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No compression in 1 cylinder

Hi everyone,

I have a 2009 Kia Borrego 4x4 SUV with 8 cylinders. Just this week the engine suddenly stop working. I mechanic friend from church did a diagnostic test and told me cylinder 2 has no compression due to the valve spring not shutting. He recommended i take the car to a Kia dealership to have it fixed since he is not comfortable with the engine and brand. He thinks the cost may run between $1700 to $3000 depending on dealer markup and additional diagnostic tests they may run. What advice can you guys give me. I can’t afford a new car at the moment. If I can fix this and run it for another 2-3 years i will be happy. Also please comment on the cost estimate from my mechanic friend. Thanks.

If your mechanic is sure it is the valve, then one of two things. The valve is burned and have to be replaced or there is no valve clearance between the cam and the corresponding lifter (or bucket). If the latter, it may be adjustable if your engine has rocker arms, that would be the cheapest, or shims will need to be removed from the bucket.

If the valve has not been closing for some time, the valve will burn in short order. Depending on circumstances, it can happen in minutes. Then the valve has to be replaced anyways. If the valve spring broke, it can be replaced, but that also leads to a burned valve in literally seconds.

You might check with other independent mechanics that may be willing to tackle this engine. Engines aren’t that much different from one brand to the next. The issue for independent mechanics is access to parts and information.

If the valve spring is broke it can be replaced without removing the cylinder head. The labor guide shows 8 hours labor to replace the valve springs or valve seals on one bank, they may charge less to replace just one valve spring.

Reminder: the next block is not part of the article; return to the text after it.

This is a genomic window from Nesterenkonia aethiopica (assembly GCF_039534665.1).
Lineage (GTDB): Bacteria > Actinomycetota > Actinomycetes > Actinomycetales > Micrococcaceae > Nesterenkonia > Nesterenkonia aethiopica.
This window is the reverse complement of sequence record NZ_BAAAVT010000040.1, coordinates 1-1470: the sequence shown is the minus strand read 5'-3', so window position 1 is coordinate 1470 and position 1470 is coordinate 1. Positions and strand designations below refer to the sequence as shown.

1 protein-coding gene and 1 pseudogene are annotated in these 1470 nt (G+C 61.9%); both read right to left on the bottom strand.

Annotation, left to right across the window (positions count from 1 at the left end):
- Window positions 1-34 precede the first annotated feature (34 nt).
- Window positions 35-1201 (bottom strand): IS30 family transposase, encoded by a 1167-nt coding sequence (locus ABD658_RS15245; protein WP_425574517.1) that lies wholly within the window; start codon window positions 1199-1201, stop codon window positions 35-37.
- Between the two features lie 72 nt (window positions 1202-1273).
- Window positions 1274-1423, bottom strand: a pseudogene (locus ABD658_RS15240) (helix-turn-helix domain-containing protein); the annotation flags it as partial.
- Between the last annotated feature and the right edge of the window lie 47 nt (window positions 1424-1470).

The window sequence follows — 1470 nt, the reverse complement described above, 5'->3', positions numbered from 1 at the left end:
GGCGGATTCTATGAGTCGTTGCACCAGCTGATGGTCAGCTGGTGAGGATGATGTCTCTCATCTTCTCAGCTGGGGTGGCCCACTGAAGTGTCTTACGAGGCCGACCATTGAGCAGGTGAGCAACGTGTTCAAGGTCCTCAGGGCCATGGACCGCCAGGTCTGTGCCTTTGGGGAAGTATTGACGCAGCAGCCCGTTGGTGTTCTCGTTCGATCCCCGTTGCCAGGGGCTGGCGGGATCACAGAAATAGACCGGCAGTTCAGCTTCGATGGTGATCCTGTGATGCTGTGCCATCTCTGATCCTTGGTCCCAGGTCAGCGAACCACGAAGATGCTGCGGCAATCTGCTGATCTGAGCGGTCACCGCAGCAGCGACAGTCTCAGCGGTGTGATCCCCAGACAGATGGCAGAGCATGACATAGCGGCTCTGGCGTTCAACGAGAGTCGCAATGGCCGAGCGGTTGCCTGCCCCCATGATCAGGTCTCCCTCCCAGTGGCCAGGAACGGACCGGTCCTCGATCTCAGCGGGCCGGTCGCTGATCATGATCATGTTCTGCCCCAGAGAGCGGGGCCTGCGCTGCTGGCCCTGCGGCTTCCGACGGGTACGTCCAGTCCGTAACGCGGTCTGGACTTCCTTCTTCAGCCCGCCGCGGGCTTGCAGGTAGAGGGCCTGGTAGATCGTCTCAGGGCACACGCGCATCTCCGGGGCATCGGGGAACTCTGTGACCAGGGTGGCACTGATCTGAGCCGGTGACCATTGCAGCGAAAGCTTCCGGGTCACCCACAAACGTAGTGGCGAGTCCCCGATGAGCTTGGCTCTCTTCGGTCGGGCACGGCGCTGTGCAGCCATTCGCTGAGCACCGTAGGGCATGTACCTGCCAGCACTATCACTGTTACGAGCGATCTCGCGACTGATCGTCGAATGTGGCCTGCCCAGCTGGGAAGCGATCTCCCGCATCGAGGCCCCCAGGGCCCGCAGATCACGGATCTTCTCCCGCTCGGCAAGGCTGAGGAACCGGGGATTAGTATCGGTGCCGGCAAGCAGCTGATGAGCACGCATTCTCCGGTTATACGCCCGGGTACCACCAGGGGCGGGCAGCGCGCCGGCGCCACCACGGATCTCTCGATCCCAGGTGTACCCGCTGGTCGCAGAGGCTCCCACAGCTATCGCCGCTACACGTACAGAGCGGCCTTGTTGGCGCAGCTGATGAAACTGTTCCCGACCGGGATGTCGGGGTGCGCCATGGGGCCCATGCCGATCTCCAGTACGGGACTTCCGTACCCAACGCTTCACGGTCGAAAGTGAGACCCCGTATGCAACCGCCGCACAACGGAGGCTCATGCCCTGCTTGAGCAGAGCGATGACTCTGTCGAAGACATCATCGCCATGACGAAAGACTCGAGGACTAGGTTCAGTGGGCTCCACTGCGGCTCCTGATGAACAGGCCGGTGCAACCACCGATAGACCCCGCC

For some reason the valve spring replacement procedure on the 4.6L V8 shows the cylinder head being removed. As posted above valve springs can usually be replaced without removing the head. They inject compressed air into the spark plug hole to prevent the valve from dropping into the cylinder during the spring replacement. I’m guessing the job takes less time is you actually remove the head if all the valve springs are being replaced. But for only one spring, head removal probably is not required. I’d guess for one spring, no head removal, maybe 6 hours, so if you ask around you may be able to find somebody to do it for around $600-$750. The spring itself is inexpensive, less than $20. I don’t see a reason to use a dealership for this myself, unless the dealership quotes a competitive price. If I had this problem I’d worry a little why the valve spring broke in the first place. Might be a good idea to make sure that area of the engine is getting enough lubrication before investing in a new spring, as if there’s a lube problem (due to that area being gunked up for example), then the other springs may already be weakened beyond redemption.

! !
! ! < valve spring wraps around this valve stem
! !
------------------------------------------- <— cylinder head above this line, engine block below
! !